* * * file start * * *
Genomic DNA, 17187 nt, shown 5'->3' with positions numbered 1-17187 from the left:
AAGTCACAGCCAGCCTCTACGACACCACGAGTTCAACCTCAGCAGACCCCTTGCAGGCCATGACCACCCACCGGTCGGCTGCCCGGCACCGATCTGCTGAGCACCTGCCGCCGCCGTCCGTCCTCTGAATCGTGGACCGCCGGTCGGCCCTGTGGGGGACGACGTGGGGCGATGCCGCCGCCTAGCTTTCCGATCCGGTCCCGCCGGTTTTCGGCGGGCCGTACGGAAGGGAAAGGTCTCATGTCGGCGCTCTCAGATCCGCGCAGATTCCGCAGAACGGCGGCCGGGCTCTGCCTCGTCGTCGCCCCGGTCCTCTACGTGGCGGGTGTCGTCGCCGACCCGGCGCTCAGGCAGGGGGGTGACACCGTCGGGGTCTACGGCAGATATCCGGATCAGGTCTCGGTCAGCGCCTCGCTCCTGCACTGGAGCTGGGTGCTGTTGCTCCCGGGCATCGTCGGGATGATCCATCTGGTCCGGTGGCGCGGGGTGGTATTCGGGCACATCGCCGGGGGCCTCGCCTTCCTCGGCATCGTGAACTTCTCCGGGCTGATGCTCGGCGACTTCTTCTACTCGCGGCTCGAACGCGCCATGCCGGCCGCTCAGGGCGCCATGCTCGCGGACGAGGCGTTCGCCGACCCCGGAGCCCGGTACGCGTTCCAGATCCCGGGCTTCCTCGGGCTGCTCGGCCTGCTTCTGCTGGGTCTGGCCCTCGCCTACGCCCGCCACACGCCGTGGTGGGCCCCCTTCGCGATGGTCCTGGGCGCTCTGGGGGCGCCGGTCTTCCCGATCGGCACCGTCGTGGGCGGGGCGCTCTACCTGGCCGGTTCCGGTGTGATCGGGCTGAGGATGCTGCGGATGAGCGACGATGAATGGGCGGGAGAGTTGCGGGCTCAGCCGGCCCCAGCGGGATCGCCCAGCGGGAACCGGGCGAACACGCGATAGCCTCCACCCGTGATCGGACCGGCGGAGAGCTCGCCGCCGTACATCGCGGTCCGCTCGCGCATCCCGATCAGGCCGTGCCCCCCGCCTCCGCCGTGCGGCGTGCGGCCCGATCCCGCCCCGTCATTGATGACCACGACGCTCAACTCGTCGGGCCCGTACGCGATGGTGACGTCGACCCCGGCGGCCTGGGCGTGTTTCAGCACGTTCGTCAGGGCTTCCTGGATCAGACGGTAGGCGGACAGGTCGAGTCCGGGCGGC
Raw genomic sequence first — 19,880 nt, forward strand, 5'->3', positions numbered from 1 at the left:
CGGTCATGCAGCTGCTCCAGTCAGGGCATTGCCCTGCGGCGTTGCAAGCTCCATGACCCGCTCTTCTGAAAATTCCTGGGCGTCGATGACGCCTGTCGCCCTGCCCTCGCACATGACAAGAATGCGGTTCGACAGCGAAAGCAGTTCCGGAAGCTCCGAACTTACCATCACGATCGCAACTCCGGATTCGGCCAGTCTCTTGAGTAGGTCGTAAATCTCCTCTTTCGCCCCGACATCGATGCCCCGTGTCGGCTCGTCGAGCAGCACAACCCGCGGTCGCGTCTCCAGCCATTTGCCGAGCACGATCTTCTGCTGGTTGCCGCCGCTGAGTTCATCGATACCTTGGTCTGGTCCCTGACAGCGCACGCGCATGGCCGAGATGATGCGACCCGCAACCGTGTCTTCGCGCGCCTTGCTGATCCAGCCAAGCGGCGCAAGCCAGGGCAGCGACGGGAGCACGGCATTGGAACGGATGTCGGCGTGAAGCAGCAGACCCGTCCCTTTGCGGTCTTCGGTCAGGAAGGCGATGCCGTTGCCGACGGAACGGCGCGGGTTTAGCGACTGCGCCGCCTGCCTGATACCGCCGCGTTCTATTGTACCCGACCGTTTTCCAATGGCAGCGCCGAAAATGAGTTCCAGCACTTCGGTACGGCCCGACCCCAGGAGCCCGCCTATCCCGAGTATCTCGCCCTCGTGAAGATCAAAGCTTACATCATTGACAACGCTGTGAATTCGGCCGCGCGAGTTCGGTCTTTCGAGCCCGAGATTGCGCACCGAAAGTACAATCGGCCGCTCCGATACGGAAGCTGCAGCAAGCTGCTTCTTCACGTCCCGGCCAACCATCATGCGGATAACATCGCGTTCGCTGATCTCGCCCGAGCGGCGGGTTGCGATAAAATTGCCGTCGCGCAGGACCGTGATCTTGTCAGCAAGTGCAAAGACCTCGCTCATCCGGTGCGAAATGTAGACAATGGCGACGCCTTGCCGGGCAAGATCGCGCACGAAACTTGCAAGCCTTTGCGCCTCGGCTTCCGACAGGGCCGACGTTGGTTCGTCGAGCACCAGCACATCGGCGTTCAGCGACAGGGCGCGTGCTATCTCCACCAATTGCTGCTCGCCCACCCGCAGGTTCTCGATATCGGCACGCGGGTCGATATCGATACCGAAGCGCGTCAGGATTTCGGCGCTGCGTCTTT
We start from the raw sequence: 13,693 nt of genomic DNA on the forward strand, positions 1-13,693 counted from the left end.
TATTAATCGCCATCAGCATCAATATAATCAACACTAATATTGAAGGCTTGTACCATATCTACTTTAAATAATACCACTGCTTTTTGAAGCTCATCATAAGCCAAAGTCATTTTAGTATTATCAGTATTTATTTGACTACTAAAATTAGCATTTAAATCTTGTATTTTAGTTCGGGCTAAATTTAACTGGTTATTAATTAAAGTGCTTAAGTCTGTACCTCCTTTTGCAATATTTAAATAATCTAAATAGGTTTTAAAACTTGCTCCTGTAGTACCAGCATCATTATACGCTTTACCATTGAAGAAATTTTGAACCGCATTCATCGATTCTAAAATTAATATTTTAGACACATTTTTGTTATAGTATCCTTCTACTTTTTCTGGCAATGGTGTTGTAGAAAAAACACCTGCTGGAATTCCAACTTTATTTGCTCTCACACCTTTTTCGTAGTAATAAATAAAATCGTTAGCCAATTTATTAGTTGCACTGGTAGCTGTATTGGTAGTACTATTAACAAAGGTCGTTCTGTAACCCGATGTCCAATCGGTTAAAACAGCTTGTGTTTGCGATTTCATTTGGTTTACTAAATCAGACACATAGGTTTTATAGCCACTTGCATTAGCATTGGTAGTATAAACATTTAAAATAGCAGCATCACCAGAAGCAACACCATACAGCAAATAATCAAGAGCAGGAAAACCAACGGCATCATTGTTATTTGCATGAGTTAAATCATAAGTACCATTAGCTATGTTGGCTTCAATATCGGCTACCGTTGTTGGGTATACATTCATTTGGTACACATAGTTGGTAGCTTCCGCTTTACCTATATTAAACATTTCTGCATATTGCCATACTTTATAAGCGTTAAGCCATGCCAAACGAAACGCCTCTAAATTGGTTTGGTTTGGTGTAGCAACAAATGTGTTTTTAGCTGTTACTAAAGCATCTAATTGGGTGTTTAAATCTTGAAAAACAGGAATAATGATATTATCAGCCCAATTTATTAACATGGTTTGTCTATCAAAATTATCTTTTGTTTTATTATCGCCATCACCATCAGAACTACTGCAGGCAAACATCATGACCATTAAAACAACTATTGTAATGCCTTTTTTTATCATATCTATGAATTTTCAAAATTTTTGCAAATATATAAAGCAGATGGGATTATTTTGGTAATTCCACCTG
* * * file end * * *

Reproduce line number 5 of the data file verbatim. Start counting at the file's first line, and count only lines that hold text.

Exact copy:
We start from the raw sequence: 13,693 nt of genomic DNA on the forward strand, positions 1-13,693 counted from the left end.